There are moments in our lives when all we can see in front of us are problems. Sometimes these problems exist simply because we have made mistakes or wrong decisions. Sometimes we find ourselves in situations beyond our control. And sometimes, though we think we are doing everything right, there are circumstances we could not have foreseen. It rarely matters why our problems exist. What makes a difference is how we face them.
We’ve all experienced roadblocks. They’re frustrating and sometimes paralyzing. Obstacles in our way interrupt our progress and cause us to stop and take stock. We are often forced to go back to the beginning and re-discover the “why” of our vision. We stand at a crossroads wondering if we should continue on the journey, or pack it up and go home. We second guess, and ask ourselves, “Have I begun something that was too high and out of reach?” “Have I gone beyond my ability?” “Did I make too many mistakes along the way to be able to move forward from here?” I know how this feels!
Sometimes being forced to stop dead in our tracks can be the best thing that happens to us in the middle of realizing our dreams. In those moments, we are required to declutter our thinking, which in turn, declutters our spirits. I have found that just like spring cleaning my home brings a freshness to my environment, decluttering my minds and realigning my thinking has the same effect on my spirits and vision. This interruption allows for the mid-course corrections that are necessary to continue to carry out any vision destined for greatness.
So the question becomes: How do I handle these “problems”? For me, as a believer in Jesus Christ, I can go back to this truth: The vision I am carrying was God-given, and He holds the answers to any problems that arise. Once I begin to see from His perspective, I give myself permission to seek the solution rather than focusing on the problem that stands before me.
First, I have to have a change in perspective. I have to make myself to see the problems I face as opportunities rather than a death sentence. I have to allow them to make me think outside the box in which I find myself.
Often, the times in our lives that involve the greatest distress, are also the times of the most profound growth. It’s during these times of trial, when we are re-examining where we stand, that we can visualize something we’ve not seen before. Maybe it’s a new way of doing something. Or maybe we find that we already had the tools in our hands needed to bring about the solution, but were unable to see the value of using those tools in the current context. Again, the particulars don’t matter; the lesson is learned in choosing to believe there is a solution.
Secondly, I must allow these difficulties to streamline and solidify my thinking. Once I can see light again, I’m reminded of the “Why” that caused me to begin in the first place. What motivated you? Why did you feel your dream was something worth pursuing? What change did you hope to bring about? The most important thing to remember in carrying out a vision is to stay true to the calling with which you began. You are the one who carries the dream. Don’t apologize for what is in your heart.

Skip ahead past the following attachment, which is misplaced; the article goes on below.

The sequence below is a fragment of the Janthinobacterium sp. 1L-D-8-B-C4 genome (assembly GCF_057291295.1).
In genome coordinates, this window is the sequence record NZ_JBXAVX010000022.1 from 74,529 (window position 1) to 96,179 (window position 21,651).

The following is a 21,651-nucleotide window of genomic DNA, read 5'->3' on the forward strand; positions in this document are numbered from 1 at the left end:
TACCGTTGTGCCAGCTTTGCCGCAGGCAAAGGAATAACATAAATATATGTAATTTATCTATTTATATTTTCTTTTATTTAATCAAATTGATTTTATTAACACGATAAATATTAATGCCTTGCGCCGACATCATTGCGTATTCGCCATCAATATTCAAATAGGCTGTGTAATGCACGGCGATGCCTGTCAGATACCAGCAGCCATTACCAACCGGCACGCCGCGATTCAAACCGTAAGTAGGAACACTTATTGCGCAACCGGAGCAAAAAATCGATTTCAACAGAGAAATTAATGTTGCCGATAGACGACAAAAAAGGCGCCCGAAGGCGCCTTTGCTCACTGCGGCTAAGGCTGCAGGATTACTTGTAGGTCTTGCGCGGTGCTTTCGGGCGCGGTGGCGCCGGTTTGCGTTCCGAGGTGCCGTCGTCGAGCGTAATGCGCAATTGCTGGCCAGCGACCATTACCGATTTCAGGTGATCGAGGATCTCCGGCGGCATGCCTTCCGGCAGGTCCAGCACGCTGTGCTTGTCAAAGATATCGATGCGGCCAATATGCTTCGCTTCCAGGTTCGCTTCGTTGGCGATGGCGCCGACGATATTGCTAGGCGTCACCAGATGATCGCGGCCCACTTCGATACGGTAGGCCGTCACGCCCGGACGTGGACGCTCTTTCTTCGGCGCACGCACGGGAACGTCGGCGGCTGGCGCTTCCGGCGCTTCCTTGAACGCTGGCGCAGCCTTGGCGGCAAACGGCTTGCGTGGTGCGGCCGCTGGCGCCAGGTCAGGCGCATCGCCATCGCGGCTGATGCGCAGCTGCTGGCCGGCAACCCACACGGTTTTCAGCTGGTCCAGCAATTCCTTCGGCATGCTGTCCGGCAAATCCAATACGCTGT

What you’re called to accomplish will naturally evolve as you get further down the road, and maturing of the vision is to be expected. But as you’re re-examining, entertain the possibility that you may have picked up expectations from others along the way. I know this has been my experience. Outside expectations can have a negative impact on what you are doing. They can add burden to what you are already carrying rather than be used to propel you forward.
Are the requirements you or others have unintentionally imposed lining up with your original vision? What are you seeing that is not moving you in the direction you took to start with? What burden needs to be shed in order to streamline the execution of your vision? I find it helpful to make a physical list of what I am sensing as pressures. This allows me to see clearly and to put aside those expectations that are not moving me forward.
Once you’ve been able to clear out the pressures you’ve been feeling that shouldn’t be there, it’s important to forgive yourself and others. Most of the time, people have good intentions, but even still, our hearts can be embittered when we feel the need to reshape our vision because of what others think it should be. This is a subtle danger that should be avoided! Letting go of this extra baggage – like spring cleaning our houses – will produce renewal and refreshing.
Remember: Part of this journey called life is facing problems and challenges. If we will let them, they actually hold tremendous value for our growth. We are not defined by the problems we face – we are defined by the way we face them. Struggles are the fastest way for us to grow. They require us to be flexible and to change. And they are only temporary; they last for a season, yet they can be the best thing to happen to our dream.